Edgar Wallace described fear as “a tyrant and a despot, more terrible than the rack, more potent than the snake.” In his first inaugural address, Franklin Delano Roosevelt stated, “The only thing we have to fear is fear itself,” then he went on to define fear as a “nameless, unreasoning, unjustified terror which paralyzes needed efforts to convert retreat into advance.”
How could a person possibly be happy with such terror (or with such a tyrant) stomping around within one’s soul?
But what if the fear of the Lord is different than being terrorized by fear?
The evidence of Scripture suggests that they are different. In Exodus 20:20 (just after the giving of the 10 Commandments), Moses says to the people, “Do not be afraid, for God has come only to test you and to put the fear of Him upon you so that you do not sin.”
Moses calls us away from the kind of fear that paralyzes us and terrifies us; he calls us to the fear of the Lord that enriches our lives.
Phillip Keller provides a wonderful picture of the two kinds of fear in his book Lessons from a Sheep Dog. He writes about his experience bringing a severely mistreated Sheep Dog to his sheep ranch in British Columbia. Because of the mistreatment the dog had been subjected to, Lass was terrified of Phillip Keller. He records, “As I put Lass into my old car and started off down the road to ‘Fairwinds’ she was sure something terrible was about to happen. She crouched on the floor behind my seat, trembling and tense with apprehension. Even when I stretched out my hand to touch her head, or spoke softly in reassuring tones, she withdrew in terror, snarling with tension.” (p. 40-41)
That’s the kind of fear Moses calls us away from—the kind of fear that leave us terrified, suspicious of all that comes our way, snarling with tension at others and at God.
As the book progresses, Phillip Keller describes the change that takes place as Lass begins to trust him. Later in the book, Keller writes, “The use of this word ‘fear’ all through the Old Testament scriptures has, most unfortunately, left the wrong impression upon our minds. And it was Lass, more than anyone else, who brought me to a clear concept of its true meaning. ‘To fear,’ with regard to God means to reverence, to respect, to regard with awe and affection, to hold in such loving esteem as to be afraid of offending or grieving the One so admired. This was the attitude Lass held toward me. It had been built on trust. It had grown gradually with the realization she could count on the consistency of my conduct and credibility of my character. She had come to see me as more than just her master, but also her friend. We were fellow-workers in the great responsibilities of running the ranch. Her loyalty was grounded in love.” (p. 76-77)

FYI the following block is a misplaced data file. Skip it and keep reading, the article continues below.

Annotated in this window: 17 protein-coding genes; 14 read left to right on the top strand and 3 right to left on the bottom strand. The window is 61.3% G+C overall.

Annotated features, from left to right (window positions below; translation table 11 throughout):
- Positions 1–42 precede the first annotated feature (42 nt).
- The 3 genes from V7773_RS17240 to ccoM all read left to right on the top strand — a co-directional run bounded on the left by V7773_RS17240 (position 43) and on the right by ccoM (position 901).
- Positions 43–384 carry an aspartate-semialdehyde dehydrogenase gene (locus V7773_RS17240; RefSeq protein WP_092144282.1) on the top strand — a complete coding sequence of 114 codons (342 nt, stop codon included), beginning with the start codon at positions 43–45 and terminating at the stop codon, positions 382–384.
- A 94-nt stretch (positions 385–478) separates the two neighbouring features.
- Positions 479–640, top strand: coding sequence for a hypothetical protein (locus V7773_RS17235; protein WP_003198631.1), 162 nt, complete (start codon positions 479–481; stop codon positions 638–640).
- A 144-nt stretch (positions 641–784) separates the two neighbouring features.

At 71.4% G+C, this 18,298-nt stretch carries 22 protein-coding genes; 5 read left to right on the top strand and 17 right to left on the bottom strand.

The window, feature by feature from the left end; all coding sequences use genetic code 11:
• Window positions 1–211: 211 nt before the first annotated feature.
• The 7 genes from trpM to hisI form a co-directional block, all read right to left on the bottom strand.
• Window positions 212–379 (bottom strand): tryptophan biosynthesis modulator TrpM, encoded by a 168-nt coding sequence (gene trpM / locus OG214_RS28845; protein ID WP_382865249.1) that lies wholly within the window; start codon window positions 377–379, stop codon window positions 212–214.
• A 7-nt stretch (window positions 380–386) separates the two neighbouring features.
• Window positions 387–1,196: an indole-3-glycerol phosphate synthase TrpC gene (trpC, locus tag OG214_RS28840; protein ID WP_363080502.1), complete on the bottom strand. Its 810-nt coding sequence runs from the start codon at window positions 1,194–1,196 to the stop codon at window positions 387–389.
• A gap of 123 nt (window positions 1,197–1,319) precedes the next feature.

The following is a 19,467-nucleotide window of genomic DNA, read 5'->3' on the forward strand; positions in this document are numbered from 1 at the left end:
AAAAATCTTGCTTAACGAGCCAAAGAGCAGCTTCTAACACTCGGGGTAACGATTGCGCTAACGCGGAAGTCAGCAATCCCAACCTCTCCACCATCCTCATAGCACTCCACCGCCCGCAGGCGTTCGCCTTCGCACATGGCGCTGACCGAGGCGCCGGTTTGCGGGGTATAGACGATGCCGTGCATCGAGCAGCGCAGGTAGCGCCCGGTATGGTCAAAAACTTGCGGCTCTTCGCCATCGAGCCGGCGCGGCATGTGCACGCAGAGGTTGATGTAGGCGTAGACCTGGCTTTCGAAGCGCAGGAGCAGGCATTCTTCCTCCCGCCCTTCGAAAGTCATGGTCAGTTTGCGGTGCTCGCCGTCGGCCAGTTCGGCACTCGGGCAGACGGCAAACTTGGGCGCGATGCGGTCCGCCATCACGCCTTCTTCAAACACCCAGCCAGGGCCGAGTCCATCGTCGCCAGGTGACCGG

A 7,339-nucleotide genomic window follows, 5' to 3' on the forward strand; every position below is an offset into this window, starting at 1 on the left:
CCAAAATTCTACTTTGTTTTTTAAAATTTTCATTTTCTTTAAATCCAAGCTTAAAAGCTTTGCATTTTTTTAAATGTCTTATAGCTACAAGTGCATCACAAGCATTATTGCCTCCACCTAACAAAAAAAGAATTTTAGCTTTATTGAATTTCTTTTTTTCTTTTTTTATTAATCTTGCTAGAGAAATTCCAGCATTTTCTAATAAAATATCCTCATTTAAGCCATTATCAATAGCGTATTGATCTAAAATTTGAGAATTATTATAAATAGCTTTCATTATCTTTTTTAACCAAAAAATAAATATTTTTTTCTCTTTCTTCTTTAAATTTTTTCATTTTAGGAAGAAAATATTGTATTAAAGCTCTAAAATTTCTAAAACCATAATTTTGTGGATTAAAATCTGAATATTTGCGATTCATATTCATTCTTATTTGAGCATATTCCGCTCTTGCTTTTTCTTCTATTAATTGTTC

That’s the kind of fear God calls us to: Not the kind of fear that leaves us suspiciously snarling at God, but the kind of fear that causes us to honor and revere God so highly that we bow before Him in worship and seek to honor Him with our obedience.
The fear of gravity is similar. I hope you are not awakened at night from nightmares of gravity chasing after you like a malevolent monster who keeps trying to throw you to the ground. But I hope that if you are standing at the edge of the Grand Canyon, gazing into the chasm below, that you will have a healthy fear of the law of gravity. I hope the fear of gravity will keep you from leaning over too far so that you are free to enjoy the Canyon’s amazing beauty without plummeting to your death.
That’s the kind of thing Psalm 128 has in mind when it counsels us, “Happy is everyone who fears the Lord….” When we revere God our lives are enriched.
Journalist Bernard Levin once observed, “Countries like ours are full of people who have all the material comforts they desire, together with non-material blessings like a happy family, and yet lead lives of quiet and, at times, noisy desperation, understanding nothing but the fact there is a hole inside them, and that however much food or drink they pour into it, however many motor cars and television sets they stuff it with, however many children and friends they parade around the edges of it…IT ACHES.”
Out of his own personal experience with such an ache, King Solomon wrote the opening verses of Psalm 127: “Unless the Lord builds the house, those who build it labor in vain. Unless the Lord guards the city, the guard keeps watch in vain. It is in vain that you rise up early and go late to rest, eating the bread of anxious toil; for He gives sleep to His beloved.”
It seems that the “you” in verse 2 is not so much aimed at the reader as at himself, for in Ecclesiastes 2:11 Solomon confides, “Then I considered all that my hands had done and the toil I had spent in doing it, and again, all was vanity and a chasing after wind, and there was nothing to be gained under the sun.”
Solomon started off well. He began his reign by seeking the leading of God for his life and for his kingdom. But over time, he became more and more enamored with foreign wives and with the international clout they brought him. Over the years, he took 1000 wives and had 300 concubines. He became less and less faithful to God, and more and more welcoming of foreign gods. His kingdom ceased to be a kingdom built by God and filled with the goodness of God. It became a nation driven by his self-absorbed heart, and consumed with displays of his power and prominence.
As this went on, Solomon became increasingly and painfully aware of the truth that “unless the Lord builds the house, those who build it labor in vain.” And he became increasingly and painfully conscious of the reality that his self-absorbed life was “vanity and a chasing after wind.”